Oliver Reed and Diana Rigg head an impeccable cast in The Assassination Bureau, a spirited caper inspired by a book co-written by Jack London. Reed plays Ivan, the self-confident chief of an association of hitmen for hire, who will refuse no well-paid offer - especially the lucrative challenge of an aspiring reporter (Rigg).
Politics are already strained between English imperialists and the West African government of Kinjanja, when womanizing British diplomat Morgan Leafy (Colin Friels) is caught in bed with Celia (Joanne Whalley-Kilmer), wife of corrupt Kinjanjan presidential candidate Sam Adekunle (Academy Award winner Louis Gossett Jr.). As punishment, Leafy is forced into bribing an official who has voted down a project that stands to make Adekunle very rich. Leafy thinks he's gotten off easy until he learns the lone holdout is none other than Kinjanja's own brick wall of integrity, Dr. Alex Murray (Connery). Meanwhile, Leafy must also contend with his absurdly stuffy boss Fanshawe (John Lithgow), Fanshawe's lusty wife (Diana Rigg) and their luscious, too friendly daughter!
A deeply depressed doctor's suicide is interrupted by the arrival of a seductive young woman. She gives the doctor something to live for and helps him get to the bottom of the bizarre deaths suddenly plaguing the medical institution.
When David is mandated by a judge to attend a social program, he is sure of one thing: he doesn't belong there. But when he's assigned to visit the Brooklyn Bridge with Sarah , sparks fly and his convictions are tested. Their budding relationship must weather Sarah's romantic past, David's mother (Jessica Walter), and their own pre-conceptions of what love is supposed to look like.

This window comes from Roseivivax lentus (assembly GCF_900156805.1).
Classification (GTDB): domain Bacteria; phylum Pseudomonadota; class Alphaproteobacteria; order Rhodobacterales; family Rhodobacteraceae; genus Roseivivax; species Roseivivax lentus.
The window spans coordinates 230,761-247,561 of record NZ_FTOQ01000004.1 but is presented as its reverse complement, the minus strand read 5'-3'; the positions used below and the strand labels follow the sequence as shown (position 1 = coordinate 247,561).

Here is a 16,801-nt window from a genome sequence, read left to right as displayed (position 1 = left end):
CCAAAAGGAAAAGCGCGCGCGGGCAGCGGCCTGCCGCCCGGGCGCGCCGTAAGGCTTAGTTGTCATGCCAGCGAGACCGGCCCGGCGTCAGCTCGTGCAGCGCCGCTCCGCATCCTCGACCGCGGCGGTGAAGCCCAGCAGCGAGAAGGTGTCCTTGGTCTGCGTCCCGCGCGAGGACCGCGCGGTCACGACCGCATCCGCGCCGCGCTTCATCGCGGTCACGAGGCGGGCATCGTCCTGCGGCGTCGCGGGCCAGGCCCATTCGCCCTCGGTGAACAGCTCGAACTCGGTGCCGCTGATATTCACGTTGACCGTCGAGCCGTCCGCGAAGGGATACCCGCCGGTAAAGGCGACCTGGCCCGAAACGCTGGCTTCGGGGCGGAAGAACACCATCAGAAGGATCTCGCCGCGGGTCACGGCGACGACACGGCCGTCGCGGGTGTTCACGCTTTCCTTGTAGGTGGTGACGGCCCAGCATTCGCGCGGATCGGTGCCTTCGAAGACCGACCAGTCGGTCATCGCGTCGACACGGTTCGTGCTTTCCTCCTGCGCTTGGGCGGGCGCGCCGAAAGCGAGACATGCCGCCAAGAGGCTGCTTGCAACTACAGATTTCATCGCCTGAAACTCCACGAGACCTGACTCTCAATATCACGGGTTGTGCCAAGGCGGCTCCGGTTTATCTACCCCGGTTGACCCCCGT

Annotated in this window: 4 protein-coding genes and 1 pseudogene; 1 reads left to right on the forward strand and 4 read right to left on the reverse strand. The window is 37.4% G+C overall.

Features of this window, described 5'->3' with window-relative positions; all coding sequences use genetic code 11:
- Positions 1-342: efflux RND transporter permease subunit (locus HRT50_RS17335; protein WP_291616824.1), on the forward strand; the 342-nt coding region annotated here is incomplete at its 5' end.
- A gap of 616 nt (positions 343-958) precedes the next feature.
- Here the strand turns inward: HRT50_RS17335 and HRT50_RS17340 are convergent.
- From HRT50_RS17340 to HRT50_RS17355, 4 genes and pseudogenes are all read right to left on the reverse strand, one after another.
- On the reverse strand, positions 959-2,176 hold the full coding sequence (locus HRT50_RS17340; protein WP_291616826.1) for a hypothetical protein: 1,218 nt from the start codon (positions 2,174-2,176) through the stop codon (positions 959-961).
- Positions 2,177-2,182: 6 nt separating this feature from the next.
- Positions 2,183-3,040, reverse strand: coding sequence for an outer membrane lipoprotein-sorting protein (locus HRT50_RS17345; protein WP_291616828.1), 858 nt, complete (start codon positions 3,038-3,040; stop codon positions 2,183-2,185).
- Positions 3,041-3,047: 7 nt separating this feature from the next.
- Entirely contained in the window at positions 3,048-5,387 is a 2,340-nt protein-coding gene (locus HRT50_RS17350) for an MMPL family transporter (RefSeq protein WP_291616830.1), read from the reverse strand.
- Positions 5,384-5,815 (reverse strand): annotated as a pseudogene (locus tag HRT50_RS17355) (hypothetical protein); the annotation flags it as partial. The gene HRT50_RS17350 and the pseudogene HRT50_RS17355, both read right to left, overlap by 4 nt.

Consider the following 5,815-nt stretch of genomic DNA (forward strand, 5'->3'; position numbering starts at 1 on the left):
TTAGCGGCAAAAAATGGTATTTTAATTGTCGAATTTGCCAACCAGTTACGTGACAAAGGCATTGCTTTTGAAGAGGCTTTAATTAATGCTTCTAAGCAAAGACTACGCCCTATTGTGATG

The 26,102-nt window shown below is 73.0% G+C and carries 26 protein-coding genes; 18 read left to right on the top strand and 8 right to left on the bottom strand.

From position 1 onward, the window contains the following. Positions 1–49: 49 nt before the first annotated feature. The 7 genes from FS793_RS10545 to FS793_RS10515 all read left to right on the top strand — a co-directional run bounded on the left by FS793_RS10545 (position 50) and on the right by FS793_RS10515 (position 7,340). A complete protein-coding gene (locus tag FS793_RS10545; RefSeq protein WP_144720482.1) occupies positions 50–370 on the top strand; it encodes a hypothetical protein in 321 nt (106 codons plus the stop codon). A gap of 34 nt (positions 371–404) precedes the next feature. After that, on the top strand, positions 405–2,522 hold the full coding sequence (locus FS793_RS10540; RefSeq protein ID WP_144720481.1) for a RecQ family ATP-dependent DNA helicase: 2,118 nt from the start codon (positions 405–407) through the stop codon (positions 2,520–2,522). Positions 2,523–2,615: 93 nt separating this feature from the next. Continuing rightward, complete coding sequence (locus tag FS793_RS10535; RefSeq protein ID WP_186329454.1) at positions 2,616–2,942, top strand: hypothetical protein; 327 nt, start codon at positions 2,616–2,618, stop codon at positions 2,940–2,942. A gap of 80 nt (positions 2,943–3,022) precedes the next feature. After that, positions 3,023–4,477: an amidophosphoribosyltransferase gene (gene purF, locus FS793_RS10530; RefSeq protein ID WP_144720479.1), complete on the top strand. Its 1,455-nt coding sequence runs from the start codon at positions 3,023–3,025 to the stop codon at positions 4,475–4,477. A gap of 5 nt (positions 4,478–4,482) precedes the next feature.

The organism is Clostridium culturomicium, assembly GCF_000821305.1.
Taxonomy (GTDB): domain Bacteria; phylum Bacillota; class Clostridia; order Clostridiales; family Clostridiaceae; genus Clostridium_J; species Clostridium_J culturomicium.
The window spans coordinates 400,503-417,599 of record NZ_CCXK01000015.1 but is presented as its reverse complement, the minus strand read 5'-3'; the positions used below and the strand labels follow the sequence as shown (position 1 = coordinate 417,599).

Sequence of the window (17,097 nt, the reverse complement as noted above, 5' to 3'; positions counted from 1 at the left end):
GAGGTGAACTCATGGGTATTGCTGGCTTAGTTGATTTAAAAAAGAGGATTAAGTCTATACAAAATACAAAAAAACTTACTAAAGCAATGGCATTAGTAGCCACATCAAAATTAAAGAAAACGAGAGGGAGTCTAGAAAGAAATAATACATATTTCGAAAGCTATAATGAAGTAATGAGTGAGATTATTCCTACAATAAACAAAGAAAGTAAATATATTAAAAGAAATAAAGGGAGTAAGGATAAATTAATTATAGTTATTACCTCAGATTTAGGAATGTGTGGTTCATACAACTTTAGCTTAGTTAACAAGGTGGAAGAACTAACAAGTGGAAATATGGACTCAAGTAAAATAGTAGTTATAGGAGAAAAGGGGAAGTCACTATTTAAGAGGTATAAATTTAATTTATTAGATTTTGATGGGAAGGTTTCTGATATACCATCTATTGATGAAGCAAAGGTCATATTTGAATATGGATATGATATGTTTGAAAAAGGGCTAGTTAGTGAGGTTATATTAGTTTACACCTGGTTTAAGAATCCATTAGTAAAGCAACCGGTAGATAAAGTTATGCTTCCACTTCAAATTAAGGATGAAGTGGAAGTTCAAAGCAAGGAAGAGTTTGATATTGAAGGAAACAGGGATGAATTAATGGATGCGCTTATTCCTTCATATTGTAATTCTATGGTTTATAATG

Part scripted comedy, part improvisation, part genuine interview chat show, The Kumars (NEW) is like nothing you've ever seen. A "typical" Indian family, son Sanjeev leads the way but is constantly battling distractions from his Grandmother, Ummi, who is a raucous loose canon, and his Dad, Ashwin, who sees the show as the perfect way to promote the contents of his shop.
Mackenzie Crook (Pirates of the Caribbean movies) and Toby Jones (The Witness for the Prosecution) reprise their roles as oddball friends scouring the English countryside for treasure in this BAFTA Award-winning comedy. Also starring Rachael Stirling (The Bletchley Circle) and Diana Rigg (Game of Thrones).
"Z: The Beginning of Everything" tells the story of Zelda Sayre Fitzgerald, the brilliant, beautiful Southern Belle who became the original flapper and icon of the wild, flamboyant Jazz Age.
Love, Rosie is a heart-warming, modern comedy-of-errors about Rosie and Alex. As each navigates the complexities of life, love, and everything in between, they always find their way back to each other - but is it just friendship, or something more?
Long before Hugh Laurie was "House," Hugh Laurie and Cambridge Footlights pal Stephen Fry starred in their own brilliant sketch comedy series "A Bit of Fry and Laurie." At times eccentric, at times frantic, and always unpredictable. A comedic tour-de-force, Fry and Laurie push the envelope with their brand of smart, irrelevant humor, memorable characters and fantastic musical numbers.
Before Steve Carell and Emma Stone played the tennis stars, there was "When Billie Beat Bobby." This TV movie stars Oscar-winner Holly Hunter and Tony Award-winner Ron Silver in an engaging look at a seminal event: the 1973 televised Battle of the Sexes match between Billie Jean King, one of the best female players in the world, and Bobby Riggs, a Wimbledon champion-turned-hustler.
This eccentric British mash-up of science fiction, fantasy, and parody hit its stride during the fourth season, pairing Patrick Macnee as the dapper and deadly dandy John Steed with a new partner the iconic leather-clad, adventurer Mrs. Emma Peel, played by Diana Rigg. This pairs' chemistry made the British success and international one.